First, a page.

Still Life of Butterfly Perched on Clenched Fist (or, How’s This for First Thought / Best Thought?, Pt.1) by Jason Ryberg

Woke up from a dream about something that seemed
really important after having fallen asleep, apparently,
in front of a fire in the backyard, only to suddenly wake,
lost somewhere inside a prairie blizzard of fortune cookie
fortunes, only to suddenly awake sitting in a rowboat
that must have followed the moon out to sea while I was
sleeping again, apparently, only to bolt awake once again
to a phone ringing and a strange voice on the other end
asking me what my fortune said, whereupon I woke
(finally, for real, this time, I think) in front of a pile of
glowing embers with the urgent, frantic need to write
down whatever it was that had come to me at the ground-
zero / epicenter / inner onion eye of all these layers of
dreams but all I could recover was something about a
butterfly perched on a clenched fist, closed around a
handful of fortune cookie fortunes. Hell, I don’t know,
maybe it was a silver dollar or an earring. Maybe it was

Jason Ryberg
Jason Ryberg is the author of twelve books of poetry, six screenplays, a few short stories, a box full of folders, notebooks and scraps of paper that could one day be (loosely) construed as a novel, and, a couple of angry letters to various magazine and newspaper editors. He is currently an artist-in-residence at both The Prospero Institute of Disquieted P/o/e/t/i/c/s and the Osage Arts Community, and is an editor and designer at Spartan Books. His latest collections of poems are Head Full of Boogeymen / Belly Full of Snakes (Spartan Press, 2016) and A Secret History of the Nighttime World (39 West Press, 2017). He lives part-time in Kansas City with a rooster named Little Red and a billygoat named Giuseppe and part-time somewhere in the Ozarks, near the Gasconade River, where there are also many strange and wonderful woodland critters.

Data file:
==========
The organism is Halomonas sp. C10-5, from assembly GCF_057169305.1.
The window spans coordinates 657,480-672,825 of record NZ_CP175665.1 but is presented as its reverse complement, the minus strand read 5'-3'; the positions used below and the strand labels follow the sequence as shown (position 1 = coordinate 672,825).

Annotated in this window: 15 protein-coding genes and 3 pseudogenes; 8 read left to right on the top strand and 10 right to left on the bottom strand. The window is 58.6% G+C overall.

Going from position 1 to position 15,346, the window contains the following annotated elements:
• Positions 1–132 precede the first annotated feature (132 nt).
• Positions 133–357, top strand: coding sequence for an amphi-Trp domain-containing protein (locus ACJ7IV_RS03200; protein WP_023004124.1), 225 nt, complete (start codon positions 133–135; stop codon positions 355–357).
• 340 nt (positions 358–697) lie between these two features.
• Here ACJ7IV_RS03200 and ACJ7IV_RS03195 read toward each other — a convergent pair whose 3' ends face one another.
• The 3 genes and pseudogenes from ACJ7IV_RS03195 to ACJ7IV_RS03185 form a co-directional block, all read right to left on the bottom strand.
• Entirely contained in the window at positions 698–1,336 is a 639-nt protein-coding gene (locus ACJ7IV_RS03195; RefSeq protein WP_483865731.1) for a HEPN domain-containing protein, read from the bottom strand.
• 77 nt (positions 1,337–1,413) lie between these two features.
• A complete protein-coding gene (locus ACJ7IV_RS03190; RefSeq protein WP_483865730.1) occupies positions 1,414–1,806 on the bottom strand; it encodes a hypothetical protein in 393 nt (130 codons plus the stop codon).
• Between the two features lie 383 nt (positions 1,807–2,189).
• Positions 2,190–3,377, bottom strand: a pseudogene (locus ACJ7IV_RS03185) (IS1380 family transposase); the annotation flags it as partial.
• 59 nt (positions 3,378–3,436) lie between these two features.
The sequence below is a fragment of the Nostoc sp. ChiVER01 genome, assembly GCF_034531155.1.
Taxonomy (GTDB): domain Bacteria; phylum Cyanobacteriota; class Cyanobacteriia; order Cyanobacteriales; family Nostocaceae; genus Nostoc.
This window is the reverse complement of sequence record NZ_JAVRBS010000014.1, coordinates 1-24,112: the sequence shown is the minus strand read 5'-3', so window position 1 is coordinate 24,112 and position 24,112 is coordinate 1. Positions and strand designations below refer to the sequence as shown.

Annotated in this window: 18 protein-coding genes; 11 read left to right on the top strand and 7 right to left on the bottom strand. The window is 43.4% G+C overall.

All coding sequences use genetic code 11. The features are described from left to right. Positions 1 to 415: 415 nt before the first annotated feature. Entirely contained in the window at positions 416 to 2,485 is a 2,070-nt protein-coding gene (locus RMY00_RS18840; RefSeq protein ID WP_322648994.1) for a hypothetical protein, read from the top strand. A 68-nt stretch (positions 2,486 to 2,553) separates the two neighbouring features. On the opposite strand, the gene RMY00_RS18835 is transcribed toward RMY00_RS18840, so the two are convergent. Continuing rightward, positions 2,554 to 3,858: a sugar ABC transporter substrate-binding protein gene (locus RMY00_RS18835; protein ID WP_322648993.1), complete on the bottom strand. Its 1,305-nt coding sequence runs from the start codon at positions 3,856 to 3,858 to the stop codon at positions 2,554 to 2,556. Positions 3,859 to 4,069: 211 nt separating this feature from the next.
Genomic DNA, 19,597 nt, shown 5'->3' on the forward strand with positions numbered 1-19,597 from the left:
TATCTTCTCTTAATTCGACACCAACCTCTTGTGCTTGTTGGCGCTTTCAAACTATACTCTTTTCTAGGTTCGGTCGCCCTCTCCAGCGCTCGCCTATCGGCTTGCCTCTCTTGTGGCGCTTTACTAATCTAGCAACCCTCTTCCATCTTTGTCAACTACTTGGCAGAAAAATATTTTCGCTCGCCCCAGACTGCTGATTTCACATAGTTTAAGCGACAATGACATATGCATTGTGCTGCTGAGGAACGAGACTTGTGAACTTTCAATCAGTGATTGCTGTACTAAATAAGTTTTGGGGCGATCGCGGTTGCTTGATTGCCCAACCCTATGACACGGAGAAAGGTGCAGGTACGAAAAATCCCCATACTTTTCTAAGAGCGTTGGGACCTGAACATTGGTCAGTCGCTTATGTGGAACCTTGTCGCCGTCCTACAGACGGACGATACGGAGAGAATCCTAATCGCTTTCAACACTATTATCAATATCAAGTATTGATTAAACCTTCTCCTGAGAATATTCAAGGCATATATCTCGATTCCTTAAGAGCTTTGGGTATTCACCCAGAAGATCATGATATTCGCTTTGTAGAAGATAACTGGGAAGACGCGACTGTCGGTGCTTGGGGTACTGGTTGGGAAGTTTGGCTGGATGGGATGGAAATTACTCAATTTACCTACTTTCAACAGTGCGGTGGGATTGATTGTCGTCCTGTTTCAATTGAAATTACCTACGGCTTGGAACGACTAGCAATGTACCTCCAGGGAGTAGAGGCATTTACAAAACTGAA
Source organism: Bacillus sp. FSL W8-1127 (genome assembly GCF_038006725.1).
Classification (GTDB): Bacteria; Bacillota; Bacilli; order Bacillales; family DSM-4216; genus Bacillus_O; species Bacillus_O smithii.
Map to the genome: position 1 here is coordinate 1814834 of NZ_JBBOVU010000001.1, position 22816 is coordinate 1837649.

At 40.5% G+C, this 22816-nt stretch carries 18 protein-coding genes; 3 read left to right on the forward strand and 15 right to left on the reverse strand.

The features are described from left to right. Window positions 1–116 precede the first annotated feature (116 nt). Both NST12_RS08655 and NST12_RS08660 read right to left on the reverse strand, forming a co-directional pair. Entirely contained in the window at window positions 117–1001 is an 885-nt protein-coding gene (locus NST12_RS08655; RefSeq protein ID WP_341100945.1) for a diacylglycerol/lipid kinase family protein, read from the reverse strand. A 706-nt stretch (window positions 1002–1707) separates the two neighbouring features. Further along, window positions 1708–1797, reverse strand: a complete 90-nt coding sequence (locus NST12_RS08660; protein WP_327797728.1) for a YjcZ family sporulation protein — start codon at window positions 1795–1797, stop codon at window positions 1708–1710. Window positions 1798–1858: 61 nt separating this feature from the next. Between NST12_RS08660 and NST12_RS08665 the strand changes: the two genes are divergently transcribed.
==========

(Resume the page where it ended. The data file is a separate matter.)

Scallywagging The Licensing Hours by Paul Tristram

We emerge from the dark, seedy corners
and the shadowed back lanes of the city.
Bloodshot eyes, scabbed knuckles
and the stench of last nights alcoholic
rollercoaster upon our lying, blagging breath.
Group and gather in the disreputable places…
of sawdust floor and haggled bar tabs
(I’ll owe ya a Blu-ray player for a Score).
It’s the 2nd Monday of the month,
which means it’s Giro Day again…
A&E and both Police Stations
will be full to bursting come evening
with the nonsensical chaos and insanity
unleashed by our ‘Pissed-Right-Up’ breed.
“I want 15 pints of ‘Against The Grain’
and half a dozen chasers of ‘Fuck You, Twice’
and I want them right fucking now!”
yells the skinny, old guy at the corner of the bar,
and we welcome him, laughing, into our midst.
The Landlord’s got Bouncers
working the inside of the pub at noon…
and the quiet, lonely folk are drinking elsewhere.
‘Dead Cities’ by The Exploited
comes blasting out from the jukebox…
as the toughest, thick-skinned Barmaids
(Sweethearts and miracle workers, the lot of ‘em!)
start their Gladiator shifts,
and give it back twice as hard as they’re getting it.